“I suppose you think you’re very funny,” Tracey scoffed at me this morning as we raced around finding shoes, hats and bags. The elves of mischief had been particularly busy last night trying to get our kids into trouble by moving stuff from where it definitely, absolutely and positively was put the previous afternoon.
“Usually,” I admitted. Then I tried to find a context for her statement. I couldn’t. “Why? What did I say?”
“Your daughter had to bring her favourite book to Alma St yesterday so they could read it to the class,” said Tracey, “and she took this.” A small book was suddenly slammed into my chest. “I don’t think she understood the criteria.”
Can I just point out at this juncture, my youngest daughter and I are sometimes so alike sometimes it’s scary. We both, for example, like yoghurt, farting and watching Barbie Life In The Dreamhouse.
Plus, I would have chosen the exact same book for pre-prep if she’d asked my advice.
“She chose this?” I grinned when I saw when book it was – Jillian Harker’s I Love You , Daddy. “For real?”
“Like you don’t know,” said Tracey. “When I saw it at Alma St I nearly drove home to pick out something she actually likes us to read to her. Did you bribe her or just shove it into her bag?”
“I didn’t do anything!” I exclaimed. Not entirely true. I have spent over a decade inserting books with titles like My Daddy & Me, Me and Dad, Daddy Is My Hero, Superhero Dad, Why I Love My Daddy, Because Dad Loves You, Dads Are Great and Just Like Dad into the kids’ collection. But I didn’t insert this, or any other, book into my daughter’s bag. “I didn’t even know she took it!”
“Then why this book?” Tracey asked me.
I spread my arms, shrugged my shoulders and slowly shook my head – the internationally acknowledged body language gesture for, how the hell would I know the thinkerings of our four year old nut job?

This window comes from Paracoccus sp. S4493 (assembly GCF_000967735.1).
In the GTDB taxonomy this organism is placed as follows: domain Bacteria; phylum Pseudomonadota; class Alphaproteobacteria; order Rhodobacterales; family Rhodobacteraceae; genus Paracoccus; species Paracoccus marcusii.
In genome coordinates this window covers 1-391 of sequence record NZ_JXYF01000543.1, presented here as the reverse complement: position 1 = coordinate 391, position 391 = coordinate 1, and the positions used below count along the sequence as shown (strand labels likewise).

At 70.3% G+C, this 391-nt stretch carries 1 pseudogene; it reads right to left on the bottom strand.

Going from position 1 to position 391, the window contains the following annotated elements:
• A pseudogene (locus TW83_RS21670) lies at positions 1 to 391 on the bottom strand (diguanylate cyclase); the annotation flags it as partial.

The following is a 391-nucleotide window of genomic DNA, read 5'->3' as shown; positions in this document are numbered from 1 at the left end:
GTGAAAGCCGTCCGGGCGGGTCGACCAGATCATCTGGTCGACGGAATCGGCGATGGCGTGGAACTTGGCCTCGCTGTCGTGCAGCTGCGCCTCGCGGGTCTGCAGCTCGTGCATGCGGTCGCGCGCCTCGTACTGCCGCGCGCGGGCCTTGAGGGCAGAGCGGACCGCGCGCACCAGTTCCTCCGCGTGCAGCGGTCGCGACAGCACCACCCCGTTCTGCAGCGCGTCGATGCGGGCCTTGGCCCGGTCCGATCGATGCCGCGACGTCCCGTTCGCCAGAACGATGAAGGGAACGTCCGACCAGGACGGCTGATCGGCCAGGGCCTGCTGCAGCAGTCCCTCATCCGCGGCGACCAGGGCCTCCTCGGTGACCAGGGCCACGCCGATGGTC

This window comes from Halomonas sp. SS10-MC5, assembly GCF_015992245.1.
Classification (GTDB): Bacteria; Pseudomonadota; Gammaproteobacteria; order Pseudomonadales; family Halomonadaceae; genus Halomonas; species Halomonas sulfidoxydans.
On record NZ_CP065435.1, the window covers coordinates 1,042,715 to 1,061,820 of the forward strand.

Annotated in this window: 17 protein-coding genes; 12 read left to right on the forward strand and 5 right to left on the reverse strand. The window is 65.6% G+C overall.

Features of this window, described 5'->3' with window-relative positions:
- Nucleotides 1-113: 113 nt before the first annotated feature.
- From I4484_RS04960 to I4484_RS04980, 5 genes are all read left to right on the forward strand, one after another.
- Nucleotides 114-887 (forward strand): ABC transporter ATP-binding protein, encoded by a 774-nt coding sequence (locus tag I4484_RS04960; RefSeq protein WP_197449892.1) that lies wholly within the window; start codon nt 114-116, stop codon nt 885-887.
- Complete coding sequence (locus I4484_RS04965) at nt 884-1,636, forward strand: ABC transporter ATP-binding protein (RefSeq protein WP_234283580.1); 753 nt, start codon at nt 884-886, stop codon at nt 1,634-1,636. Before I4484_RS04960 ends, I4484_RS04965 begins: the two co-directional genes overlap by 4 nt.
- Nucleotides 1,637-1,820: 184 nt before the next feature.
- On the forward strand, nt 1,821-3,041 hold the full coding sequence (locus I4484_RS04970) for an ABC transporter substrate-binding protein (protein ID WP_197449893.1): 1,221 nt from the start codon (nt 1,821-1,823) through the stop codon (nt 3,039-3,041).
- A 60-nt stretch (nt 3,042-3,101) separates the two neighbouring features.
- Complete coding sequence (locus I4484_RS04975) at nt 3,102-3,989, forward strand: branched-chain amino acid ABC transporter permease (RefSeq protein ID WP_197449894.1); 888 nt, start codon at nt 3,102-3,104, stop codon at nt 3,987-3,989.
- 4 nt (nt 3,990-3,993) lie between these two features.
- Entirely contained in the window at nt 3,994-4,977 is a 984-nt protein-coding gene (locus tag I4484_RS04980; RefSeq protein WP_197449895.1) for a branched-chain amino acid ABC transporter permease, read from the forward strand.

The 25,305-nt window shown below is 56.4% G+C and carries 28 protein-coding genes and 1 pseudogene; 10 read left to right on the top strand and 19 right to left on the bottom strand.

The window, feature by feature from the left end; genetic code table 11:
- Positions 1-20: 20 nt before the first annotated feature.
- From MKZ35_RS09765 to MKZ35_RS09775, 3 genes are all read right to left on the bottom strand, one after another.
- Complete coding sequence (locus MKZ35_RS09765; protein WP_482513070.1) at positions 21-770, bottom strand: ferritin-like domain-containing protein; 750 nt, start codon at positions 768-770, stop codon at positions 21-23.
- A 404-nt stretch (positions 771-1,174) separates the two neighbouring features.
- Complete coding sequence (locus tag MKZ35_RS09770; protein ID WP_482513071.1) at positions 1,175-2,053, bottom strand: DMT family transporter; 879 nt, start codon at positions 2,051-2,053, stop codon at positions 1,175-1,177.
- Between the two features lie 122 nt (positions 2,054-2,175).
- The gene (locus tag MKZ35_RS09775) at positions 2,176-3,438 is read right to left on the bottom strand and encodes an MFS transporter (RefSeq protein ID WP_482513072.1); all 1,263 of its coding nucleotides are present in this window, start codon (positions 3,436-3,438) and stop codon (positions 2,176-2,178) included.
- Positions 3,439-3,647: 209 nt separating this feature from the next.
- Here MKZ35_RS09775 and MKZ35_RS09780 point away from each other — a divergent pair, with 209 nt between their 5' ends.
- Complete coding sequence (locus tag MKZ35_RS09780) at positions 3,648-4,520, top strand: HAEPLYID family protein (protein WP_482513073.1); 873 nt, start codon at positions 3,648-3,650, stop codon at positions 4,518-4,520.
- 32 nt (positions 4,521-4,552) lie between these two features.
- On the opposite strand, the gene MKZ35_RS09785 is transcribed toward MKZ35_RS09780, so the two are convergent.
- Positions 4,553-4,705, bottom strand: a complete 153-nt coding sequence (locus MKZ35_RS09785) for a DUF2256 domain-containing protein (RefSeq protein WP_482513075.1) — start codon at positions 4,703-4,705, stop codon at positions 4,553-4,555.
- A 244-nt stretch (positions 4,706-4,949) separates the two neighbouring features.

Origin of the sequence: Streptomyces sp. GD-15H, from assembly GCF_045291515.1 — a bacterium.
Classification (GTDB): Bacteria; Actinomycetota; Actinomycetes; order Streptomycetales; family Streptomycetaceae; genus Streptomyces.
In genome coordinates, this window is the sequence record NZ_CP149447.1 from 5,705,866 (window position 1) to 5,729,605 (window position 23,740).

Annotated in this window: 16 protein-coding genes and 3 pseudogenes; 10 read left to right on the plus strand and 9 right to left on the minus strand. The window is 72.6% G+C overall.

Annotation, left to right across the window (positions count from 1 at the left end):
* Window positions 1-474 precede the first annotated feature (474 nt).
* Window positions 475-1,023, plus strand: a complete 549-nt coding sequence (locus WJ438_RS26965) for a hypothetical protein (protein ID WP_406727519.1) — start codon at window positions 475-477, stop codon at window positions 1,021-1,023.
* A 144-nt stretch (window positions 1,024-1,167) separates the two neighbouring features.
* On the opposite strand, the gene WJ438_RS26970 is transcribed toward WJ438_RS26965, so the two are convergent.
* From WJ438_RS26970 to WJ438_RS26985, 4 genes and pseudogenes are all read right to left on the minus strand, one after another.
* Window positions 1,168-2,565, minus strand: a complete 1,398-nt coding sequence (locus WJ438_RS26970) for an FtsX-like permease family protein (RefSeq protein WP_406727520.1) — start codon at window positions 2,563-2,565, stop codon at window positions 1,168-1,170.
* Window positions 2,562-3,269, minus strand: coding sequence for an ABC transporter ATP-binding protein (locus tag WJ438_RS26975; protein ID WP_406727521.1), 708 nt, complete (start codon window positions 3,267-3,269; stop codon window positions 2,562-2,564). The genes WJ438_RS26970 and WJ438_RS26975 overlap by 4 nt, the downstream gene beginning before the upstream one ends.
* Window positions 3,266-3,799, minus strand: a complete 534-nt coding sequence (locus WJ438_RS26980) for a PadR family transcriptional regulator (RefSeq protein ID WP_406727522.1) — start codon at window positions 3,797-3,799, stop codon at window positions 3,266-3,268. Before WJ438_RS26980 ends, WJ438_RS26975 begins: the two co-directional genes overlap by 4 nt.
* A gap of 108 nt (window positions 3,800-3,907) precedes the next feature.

Granted, Tracey was absolutely right about us having a lot of books in the house Miss4 prefers to the one she took – and none of them have so much as a synonym or derivative of the word Daddy in the title. Nick Bland’s The Very Cranky Bear, or even her latest book purchase, Puff, The Magic Dragon.
I could tell I wasn’t getting anywhere with my own very huffy puffy cranky mother bear, so I tried logic.
“You’ve known me for twenty years. Give me the scenario,” I said, “which culminates with me waking up and knowing it’s her turn to pick some book to take to school.”
Finally, I could see I was winning the argument. I’m a bit foggy most mornings. I generally just stand by the coffee machine throwing back caffeine shots until I’m awake enough to drive the car for the school run.
“This is genuine surprise and gloating,” I assured my wife.
I can’t wait for the movie. I’ll have to remember to take tissues 😉
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Raising a family on little more than laughs.